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Jidoka (Part 2)

  • Jidoka is the less-emphasized of the two pillars of the Lean House. Most people see the immediate impact of improving flow and reducing inventory. Jidoka requires a much larger mental shift in the way companies operate because it gives power to frontline employees to both stop production and to implement solutions.
  • Some Lean practitioners are fairly liberal in how they define jidoka. Most interpretations focus on abnormal conditions. A few practitioners also consider auto-shutoffs as a form autonomation. Others might overlap the response process regardless of whether a machine or human identifies a process. While it can be a bit confusing, don’t spend too much energy on the issue. Just make sure that the definition within your company is clear.

The real challenge to jidoka is not in finding a problem or even stopping a machine. It is in what happens next. An all too common response is that a well-designed machine stops when a problem occurs, but the operator simply clears the issue and restarts the machine. It is surprising how often I have heard something similar to ‘That happens all the time’ when I watch a machine stop for a problem.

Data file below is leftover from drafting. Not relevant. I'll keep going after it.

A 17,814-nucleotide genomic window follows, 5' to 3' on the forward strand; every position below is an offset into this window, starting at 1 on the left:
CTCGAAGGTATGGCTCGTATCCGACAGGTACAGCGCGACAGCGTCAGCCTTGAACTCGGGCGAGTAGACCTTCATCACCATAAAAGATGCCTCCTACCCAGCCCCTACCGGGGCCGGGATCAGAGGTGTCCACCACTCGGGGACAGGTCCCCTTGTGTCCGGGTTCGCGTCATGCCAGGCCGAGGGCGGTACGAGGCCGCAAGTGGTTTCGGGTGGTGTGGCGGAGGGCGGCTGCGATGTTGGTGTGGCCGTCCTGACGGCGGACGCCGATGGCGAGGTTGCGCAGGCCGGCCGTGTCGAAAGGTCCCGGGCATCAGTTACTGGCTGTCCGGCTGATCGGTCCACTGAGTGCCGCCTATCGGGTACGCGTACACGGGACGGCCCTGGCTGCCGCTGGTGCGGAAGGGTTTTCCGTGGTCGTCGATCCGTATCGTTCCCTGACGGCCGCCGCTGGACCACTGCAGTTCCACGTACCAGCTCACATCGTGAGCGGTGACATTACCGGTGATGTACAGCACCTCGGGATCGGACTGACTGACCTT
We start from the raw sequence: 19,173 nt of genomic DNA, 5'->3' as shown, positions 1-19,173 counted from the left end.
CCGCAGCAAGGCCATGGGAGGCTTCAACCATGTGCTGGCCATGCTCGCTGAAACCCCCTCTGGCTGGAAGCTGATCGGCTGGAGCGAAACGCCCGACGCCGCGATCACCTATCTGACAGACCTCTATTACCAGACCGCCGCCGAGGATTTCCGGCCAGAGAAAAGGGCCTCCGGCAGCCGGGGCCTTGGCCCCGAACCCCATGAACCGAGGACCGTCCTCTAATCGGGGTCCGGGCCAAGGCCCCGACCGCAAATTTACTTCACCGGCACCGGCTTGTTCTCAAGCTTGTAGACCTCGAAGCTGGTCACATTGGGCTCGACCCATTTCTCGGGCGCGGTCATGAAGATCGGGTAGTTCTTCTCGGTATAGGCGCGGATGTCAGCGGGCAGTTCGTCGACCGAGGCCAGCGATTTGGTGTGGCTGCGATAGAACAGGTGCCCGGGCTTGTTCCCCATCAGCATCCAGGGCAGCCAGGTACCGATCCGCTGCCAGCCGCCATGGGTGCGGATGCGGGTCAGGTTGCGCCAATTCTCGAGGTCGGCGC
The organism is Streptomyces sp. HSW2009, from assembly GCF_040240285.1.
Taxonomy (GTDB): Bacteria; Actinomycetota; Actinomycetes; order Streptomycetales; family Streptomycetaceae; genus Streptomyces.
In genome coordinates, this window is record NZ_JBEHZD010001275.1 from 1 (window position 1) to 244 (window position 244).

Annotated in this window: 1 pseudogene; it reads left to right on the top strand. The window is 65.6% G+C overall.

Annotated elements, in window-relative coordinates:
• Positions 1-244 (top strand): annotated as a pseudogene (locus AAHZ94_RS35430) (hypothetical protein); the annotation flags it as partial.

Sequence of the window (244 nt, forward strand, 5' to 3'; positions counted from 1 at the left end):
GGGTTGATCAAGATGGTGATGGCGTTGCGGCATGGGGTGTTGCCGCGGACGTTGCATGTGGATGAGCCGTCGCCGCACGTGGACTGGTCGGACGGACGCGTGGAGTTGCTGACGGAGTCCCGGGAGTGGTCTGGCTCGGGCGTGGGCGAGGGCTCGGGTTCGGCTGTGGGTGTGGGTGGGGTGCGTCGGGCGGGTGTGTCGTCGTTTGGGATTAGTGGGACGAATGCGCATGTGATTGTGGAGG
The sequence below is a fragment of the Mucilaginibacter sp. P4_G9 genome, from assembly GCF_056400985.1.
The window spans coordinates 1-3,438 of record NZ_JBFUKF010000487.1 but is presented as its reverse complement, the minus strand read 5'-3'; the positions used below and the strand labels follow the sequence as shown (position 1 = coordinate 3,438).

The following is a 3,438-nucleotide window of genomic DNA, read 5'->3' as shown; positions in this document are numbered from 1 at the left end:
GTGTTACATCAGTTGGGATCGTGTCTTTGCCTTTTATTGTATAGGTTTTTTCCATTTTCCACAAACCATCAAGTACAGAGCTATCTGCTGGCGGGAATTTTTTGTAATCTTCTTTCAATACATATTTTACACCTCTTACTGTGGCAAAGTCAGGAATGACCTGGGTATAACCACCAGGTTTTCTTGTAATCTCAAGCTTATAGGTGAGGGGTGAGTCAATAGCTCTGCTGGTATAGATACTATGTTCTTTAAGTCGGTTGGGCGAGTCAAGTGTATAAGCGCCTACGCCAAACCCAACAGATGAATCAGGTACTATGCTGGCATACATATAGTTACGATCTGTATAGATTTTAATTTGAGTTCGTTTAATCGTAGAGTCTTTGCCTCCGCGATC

The key to success in continuous improvement is this: Quickly and relentlessly fix the problems you discover. I’ll say it again. Fix the problems you discover, now. Far too often leaders focus on the big gains and devote their continuous improvement efforts to big projects when there are many, many small issues that need fixing.

This fix generally comes in two steps. The first is the stopgapimplement an inspection step or a test station immediately. You won’t likely solve the problem immediately, but you can get the line back up and running after a problem is discovered.

The second step is the more refined problem solving approach. This entails root cause analysis to determine the exact origin of the problem, and implementing a permanent solution to prevent any future recurrence. This step requires discipline. You have to instill the attitude that it is not OK to allow a problem to recur.

It is your responsibility to provide the resources to make the fixes, though. You can’t expect teams to fix problems if they are unable to break away from production work when necessary. In addition to resources, you also have to make sure your team has the skills to do the things you are asking of them. 

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